Hadassi, Judah (Ha-Avel) ben Elijah

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HADASSI, JUDAH (ha-Avel) BEN ELIJAH

HADASSI, JUDAH (ha-Avel) BEN ELIJAH (12th century), *Karaite scholar of Constantinople. His greatest work is the Eshkol ha-Kofer (or Sefer ha-Peles), which according to his own testimony he began in 1148. The work is arranged according to the Ten Commandments and alphabetically. Written partly in verse, it explains the mitzvot and the halakhot and the reasons for their observance in accordance with the specific commandment on which they depend. It represents an encyclopedic corpus of Karaite belief and knowledge as it existed in the author's time. According to Hadassi, Karaite doctrine derives and may be learned from the Torah and the Prophets by way of a complete system of homiletical exposition, which he specifies in detail. The discussion on the mitzvot is preceded by a comprehensive treatment of the rules of vocalization and grammar in the Bible. Hadassi believed in man's free will in matters of faith and methods of Torah study. The rationalist trend in Karaism is recognizable in his attacks on the legends in the Talmud and the customs and interpretations of the *Rabbanites. There is also a certain measure of social criticism in his argument that the Rabbanites circumvent the prohibition against lending money on interest. Hadassi sharply attacked Christianity and Islam, but, like his Karaite predecessors, he attributed the corruption of Christianity to the Apostles, especially St. Paul; he stated that "Jesus was an exemplary, wise, and righteous man from the first … the scholars encompassed him … and killed him as they killed other pious men who criticized them."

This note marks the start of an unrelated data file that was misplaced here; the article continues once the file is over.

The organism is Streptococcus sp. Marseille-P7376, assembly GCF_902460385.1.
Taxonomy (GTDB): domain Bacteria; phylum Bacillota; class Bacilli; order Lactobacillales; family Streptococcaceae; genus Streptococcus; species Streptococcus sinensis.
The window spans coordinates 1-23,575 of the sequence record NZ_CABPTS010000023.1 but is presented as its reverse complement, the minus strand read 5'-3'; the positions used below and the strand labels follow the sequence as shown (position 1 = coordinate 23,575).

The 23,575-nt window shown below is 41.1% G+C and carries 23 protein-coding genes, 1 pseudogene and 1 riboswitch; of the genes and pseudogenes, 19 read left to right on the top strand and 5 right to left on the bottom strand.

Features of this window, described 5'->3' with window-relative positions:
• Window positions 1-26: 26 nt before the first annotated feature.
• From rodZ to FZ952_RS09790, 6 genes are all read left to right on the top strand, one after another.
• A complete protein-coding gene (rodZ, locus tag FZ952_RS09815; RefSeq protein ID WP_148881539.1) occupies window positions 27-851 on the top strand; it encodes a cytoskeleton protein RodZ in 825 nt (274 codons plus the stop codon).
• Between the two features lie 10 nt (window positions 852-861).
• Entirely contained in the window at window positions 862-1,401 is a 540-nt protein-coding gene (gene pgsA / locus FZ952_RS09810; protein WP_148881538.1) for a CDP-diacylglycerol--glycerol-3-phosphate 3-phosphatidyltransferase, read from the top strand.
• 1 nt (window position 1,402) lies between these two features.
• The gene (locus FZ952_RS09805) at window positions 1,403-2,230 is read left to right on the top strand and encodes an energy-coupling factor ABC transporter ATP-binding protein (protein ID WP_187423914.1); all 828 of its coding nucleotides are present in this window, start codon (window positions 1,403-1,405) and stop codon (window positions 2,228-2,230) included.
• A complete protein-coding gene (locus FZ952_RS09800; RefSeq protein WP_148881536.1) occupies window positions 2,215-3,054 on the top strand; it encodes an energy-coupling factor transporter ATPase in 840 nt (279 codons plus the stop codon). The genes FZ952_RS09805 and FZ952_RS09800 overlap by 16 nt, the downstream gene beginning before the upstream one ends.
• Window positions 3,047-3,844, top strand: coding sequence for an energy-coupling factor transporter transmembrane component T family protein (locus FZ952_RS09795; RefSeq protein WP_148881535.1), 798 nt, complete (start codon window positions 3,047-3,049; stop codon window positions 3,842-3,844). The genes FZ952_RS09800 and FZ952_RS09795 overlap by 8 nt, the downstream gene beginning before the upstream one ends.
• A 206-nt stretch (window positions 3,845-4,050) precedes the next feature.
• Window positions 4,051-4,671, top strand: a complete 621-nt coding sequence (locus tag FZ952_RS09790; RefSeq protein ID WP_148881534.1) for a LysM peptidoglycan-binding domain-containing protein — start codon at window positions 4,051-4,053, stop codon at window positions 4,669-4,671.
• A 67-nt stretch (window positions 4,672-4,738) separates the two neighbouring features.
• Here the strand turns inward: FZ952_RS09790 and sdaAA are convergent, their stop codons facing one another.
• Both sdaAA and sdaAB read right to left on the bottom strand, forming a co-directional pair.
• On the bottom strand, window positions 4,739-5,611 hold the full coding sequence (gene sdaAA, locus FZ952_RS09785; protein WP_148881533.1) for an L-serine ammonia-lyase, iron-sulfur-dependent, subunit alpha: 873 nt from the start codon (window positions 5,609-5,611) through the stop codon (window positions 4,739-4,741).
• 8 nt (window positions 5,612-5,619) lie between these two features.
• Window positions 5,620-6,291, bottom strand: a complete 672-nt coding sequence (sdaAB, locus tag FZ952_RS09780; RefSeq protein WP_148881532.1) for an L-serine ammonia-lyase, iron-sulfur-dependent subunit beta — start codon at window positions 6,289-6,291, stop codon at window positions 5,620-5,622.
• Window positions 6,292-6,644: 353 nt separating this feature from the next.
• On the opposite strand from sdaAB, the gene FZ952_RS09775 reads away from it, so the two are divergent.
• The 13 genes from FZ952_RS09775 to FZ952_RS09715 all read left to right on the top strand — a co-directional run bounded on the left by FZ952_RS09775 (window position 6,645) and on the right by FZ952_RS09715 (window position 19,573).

The description given of the world and nature by Hadassi evidently reflected the current beliefs of the Jews living in the Byzantine Empire. He had an unqualified belief in astronomy and accepted demons and sorcerers. He knew of strange creatures in distant lands – a mixture of images from rabbinic legends, ancient mythology, and Eastern tales – and also of "the tribes of Jeshurun hidden beyond the Sambatyon River." Hadassi was thus a compiler rather than an original thinker, and in spite of his anti-Rabbanite bias he drew much of his material from Rabbanite sources. His Hebrew style, however, unlike that of his Rabbanite contemporaries, is awkward and not easily understandable and the rhymed arrangement often makes it obscure. Eshkol ha-Kofer was published by the Karaite press in Eupatoria, Crimea (1836). A few hymns by Hadassi are included in the official Karaite prayer book.

bibliography:

S. Pinsker, Likkutei Kadmoniyyot (1860), 223–5 (first pagination); B. Frankl, in: mgwj, 31 (1882), 1–13, 72–85, 268ff.; W. Bacher, ibid., 40 (1896), 14ff.; idem, in: jqr, 8 (1895/96), 431–44; L. Nemoy, Karaite Anthology (1952), 235–377; Z. Ankori, Karaites in Byzantium (1959), index s.v.Yehudah Hadassi.

[Haim Hillel Ben-Sasson]